Why the energy future looks bleak
In late July 2012, half of India was plunged into darkness as several regional power grids collapsed, leaving 600 million people without electricity. The crisis was an embarrassment for India's government, businesses and citizens: dysfunction in its energy infrastructure mocks the prospect of India one day achieving superpower status.
The Economist Intelligence Unit (EIU) sees India's appetite for energy growing by 54 per cent between 2011 and 2020. But a range of problems, particularly artificially low energy prices and state involvement in fuel production, will exacerbate the difficulty of meeting surging demand and supporting economic growth.
The fundamental problem in the power sector is that consumers buy electricity for less than it costs to generate. Efforts have been made to liberalise generation: the Electricity Act of 2003 encouraged private investment, spurring an estimated 65 per cent increase in capacity between 2003 and 2011, to around 200 gigawatts (GW). This nonetheless greatly undershot India's plans even as consumption jumped by 75 per cent.
On the transmission and distribution side the problem is political: local officials and politicians are loath to surrender control over dispensing electricity. Agricultural consumers (that is, rural voters) can often draw power for free, or receive steep discounts. Punishments for stealing electricity are rarely enforced.
Over time, not recouping the cost of providing electricity has left swathes of state electricity boards (SEBs) unable to invest properly in upgrading the inefficient grid. More than a quarter of India's electricity is thought to be lost in transmission and distribution. The SEBs can become financially healthy only if subsidies are overhauled and they are permitted to charge market rates for power. They can then invest on the scale necessary to upgrade the dilapidated grid.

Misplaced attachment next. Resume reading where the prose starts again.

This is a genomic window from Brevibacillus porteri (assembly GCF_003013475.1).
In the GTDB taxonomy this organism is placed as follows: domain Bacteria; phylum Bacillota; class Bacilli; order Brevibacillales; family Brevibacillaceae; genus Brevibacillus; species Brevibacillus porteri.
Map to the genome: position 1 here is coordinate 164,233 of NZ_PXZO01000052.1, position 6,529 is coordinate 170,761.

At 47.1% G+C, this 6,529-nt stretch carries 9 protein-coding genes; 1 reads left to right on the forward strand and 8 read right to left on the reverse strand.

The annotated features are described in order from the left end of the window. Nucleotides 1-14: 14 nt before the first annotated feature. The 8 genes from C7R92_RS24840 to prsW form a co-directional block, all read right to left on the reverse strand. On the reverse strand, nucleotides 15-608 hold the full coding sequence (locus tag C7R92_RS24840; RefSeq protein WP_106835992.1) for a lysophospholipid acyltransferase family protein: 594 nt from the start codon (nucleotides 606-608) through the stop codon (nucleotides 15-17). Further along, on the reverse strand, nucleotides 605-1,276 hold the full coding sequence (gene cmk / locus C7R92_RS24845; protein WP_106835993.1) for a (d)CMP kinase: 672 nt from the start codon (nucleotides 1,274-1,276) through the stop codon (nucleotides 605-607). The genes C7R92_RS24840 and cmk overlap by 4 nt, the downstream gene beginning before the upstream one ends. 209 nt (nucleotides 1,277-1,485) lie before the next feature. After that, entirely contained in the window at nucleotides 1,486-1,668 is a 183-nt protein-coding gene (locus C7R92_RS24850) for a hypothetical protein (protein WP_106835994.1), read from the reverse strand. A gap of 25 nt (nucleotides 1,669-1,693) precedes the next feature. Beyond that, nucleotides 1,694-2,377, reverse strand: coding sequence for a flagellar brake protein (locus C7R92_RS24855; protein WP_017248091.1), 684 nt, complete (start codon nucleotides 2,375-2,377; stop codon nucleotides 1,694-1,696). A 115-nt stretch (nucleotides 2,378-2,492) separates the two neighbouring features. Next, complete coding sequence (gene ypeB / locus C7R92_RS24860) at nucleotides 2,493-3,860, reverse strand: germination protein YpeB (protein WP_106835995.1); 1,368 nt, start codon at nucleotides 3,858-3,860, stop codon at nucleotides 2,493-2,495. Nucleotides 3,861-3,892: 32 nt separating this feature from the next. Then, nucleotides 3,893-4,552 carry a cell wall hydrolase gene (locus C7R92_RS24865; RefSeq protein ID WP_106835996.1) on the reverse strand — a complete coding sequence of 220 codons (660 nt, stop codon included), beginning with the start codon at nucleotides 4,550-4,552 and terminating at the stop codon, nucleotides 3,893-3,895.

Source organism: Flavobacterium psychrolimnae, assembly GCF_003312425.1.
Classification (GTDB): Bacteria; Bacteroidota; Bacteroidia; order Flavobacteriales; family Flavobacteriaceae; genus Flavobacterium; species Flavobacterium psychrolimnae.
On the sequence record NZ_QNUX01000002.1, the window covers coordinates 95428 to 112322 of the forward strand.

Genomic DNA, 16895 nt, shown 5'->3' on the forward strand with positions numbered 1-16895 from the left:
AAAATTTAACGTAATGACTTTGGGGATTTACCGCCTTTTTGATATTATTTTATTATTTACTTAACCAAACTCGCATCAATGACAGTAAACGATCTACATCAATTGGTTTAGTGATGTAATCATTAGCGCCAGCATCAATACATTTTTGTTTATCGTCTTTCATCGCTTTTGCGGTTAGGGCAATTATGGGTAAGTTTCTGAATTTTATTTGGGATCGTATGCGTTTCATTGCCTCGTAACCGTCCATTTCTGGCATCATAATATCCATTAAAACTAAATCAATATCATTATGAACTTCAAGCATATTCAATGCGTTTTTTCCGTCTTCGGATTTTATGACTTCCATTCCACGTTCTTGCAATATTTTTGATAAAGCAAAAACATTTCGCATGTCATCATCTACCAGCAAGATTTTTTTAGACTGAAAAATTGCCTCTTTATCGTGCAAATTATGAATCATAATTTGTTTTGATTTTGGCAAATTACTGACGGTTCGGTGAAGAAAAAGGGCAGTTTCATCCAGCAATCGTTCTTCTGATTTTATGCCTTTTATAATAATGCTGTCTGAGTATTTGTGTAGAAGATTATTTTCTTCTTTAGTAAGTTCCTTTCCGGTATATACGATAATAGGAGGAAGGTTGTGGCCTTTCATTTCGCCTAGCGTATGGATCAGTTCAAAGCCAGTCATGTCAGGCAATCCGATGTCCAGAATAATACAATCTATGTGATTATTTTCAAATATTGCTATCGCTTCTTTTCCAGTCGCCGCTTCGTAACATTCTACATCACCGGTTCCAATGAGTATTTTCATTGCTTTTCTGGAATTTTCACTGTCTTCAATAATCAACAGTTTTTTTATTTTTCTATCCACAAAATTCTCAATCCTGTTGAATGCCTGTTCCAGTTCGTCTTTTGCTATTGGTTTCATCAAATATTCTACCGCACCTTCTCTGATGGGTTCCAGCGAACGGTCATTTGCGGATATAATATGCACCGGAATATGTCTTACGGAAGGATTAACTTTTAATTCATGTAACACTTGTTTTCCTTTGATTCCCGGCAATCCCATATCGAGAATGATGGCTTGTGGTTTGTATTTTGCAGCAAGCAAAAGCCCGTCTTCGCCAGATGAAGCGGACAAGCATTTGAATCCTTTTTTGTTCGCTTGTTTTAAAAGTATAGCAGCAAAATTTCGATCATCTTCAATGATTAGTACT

Pricing and political problems feed through into the market for energy resources. Coal, which fuels around 60 per cent of India's electricity-generating capacity and accounted for an estimated 43 per cent of gross domestic energy consumption in 2011, is India's most important natural resource; the country has the world's fifth-largest reserves. Yet the coal sector fails to live up to its financial potential. State-owned Coal India Limited mines four-fifths of coal output but is obliged by the government to sell to power plants at below-market prices to safeguard electricity supplies, discouraging investment.
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